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    (Original post by Ghotay)
    Crap. I think it's a little late for me to change my degree...

    It really depends on how much you hate biology. I didn't really enjoy spending two years learning about iron metabolism and oncogenes, but I got through it. It's important to have that basic science background to build on and learn clinical medicine, but medicine is very much a vocational degree. If you think you will enjoy the job then you should go for it. It's a fact of medical education that you have to learn a lot of things that won't end up being relevant to what you end up doing. Just keep the final job in mind and push through
    Did it utterly and absolutely bore you though? Utterly and absolutely? No interest whatsoever? Might as well have been sitting in a fire safety talk?

    I think we all moan a lot about how dry and boring pre-clinical medicine is, and yeah compared to the practical side of things it is. But surely you have some general interest and curiosity about the human body and life sciences?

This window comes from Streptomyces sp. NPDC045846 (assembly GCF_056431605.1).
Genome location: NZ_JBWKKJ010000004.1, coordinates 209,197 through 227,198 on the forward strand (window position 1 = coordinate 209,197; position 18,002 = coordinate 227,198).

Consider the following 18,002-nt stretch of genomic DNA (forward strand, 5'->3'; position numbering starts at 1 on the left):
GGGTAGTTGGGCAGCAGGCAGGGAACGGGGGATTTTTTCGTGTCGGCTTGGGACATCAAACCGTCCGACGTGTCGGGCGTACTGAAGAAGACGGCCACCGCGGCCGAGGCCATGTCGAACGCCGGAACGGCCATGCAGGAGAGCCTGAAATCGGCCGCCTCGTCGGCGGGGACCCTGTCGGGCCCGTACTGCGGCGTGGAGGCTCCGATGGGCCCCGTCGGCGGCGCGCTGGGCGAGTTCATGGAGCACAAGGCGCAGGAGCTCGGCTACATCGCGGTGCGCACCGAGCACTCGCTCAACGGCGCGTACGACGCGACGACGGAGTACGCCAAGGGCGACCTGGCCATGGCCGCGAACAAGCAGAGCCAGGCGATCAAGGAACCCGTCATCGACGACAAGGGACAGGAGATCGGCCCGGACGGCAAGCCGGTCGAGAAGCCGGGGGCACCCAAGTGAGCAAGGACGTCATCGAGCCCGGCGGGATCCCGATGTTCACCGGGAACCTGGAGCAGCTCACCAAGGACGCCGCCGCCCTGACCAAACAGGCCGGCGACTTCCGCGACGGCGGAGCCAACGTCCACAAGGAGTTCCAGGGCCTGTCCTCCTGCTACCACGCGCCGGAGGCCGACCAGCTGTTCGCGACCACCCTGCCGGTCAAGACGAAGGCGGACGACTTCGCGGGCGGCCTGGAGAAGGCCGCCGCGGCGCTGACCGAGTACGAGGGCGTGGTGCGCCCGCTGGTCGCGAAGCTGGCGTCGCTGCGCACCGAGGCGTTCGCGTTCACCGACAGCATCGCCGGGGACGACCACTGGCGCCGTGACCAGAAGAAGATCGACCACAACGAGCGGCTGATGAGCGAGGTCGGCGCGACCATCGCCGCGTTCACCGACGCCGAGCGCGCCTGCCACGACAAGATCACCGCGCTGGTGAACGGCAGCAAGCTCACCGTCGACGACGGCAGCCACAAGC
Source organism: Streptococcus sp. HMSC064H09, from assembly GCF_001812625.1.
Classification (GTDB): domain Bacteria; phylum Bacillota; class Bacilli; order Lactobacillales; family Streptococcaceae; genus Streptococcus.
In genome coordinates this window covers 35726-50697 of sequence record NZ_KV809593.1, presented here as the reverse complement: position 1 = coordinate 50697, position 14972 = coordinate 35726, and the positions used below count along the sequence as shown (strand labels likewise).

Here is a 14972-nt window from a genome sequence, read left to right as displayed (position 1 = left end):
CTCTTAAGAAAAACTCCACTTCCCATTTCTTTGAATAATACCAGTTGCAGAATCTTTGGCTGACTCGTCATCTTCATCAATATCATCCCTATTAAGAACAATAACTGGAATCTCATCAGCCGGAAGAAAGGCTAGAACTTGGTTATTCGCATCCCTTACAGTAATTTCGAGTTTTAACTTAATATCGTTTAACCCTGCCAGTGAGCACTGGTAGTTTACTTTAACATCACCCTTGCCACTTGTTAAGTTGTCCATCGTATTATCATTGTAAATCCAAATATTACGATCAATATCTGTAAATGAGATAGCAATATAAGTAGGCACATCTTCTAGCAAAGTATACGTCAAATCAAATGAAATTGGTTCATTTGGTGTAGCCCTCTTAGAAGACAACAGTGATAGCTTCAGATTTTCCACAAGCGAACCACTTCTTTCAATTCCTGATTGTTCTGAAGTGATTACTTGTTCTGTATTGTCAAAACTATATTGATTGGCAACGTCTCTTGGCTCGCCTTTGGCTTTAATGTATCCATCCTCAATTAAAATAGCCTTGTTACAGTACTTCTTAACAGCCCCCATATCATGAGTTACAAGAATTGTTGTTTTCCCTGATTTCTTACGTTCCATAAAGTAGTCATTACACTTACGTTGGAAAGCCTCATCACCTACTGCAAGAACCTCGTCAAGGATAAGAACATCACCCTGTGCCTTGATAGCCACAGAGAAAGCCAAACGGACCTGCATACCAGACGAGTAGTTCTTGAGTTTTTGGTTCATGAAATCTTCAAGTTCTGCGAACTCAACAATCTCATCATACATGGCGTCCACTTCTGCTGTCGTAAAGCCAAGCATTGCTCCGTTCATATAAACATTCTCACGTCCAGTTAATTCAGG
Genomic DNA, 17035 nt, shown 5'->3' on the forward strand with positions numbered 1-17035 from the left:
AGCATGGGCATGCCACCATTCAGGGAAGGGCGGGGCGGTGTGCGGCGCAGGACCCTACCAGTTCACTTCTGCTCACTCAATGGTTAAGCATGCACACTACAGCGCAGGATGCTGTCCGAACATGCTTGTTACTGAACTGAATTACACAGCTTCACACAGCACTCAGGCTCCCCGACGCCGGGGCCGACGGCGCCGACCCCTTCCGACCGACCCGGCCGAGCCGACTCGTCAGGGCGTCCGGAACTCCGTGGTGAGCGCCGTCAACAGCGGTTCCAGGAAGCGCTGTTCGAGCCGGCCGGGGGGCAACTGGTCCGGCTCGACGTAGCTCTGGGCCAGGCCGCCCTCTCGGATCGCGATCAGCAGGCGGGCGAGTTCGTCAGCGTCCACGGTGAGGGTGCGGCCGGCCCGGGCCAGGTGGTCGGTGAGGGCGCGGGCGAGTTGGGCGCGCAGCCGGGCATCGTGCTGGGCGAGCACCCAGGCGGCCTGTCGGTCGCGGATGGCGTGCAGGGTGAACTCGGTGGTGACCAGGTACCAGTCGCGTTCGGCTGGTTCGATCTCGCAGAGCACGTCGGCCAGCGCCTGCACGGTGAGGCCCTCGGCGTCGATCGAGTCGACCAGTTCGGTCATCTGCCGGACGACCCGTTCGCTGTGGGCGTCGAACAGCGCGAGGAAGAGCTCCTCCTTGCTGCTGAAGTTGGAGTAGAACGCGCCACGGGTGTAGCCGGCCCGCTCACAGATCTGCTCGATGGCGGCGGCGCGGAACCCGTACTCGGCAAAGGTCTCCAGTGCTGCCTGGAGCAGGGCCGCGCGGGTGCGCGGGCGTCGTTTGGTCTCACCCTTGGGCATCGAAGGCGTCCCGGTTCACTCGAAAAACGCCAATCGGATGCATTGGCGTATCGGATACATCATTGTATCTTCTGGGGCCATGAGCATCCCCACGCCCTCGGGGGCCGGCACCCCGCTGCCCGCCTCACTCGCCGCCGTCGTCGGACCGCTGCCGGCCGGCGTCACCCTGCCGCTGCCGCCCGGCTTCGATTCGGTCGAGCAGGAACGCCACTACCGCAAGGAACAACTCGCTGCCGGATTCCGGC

I'm not trying to say that I think everyone needs to be fascinated by every minute detail of pre-clin - I certainly wasn't. The point I was trying to make to the OP is that if she utterly loathes the idea of learning anatomy, physiology and biochemistry in sixth form, then signing up to an advanced course of further study in those very fields wouldn't be in her best interests!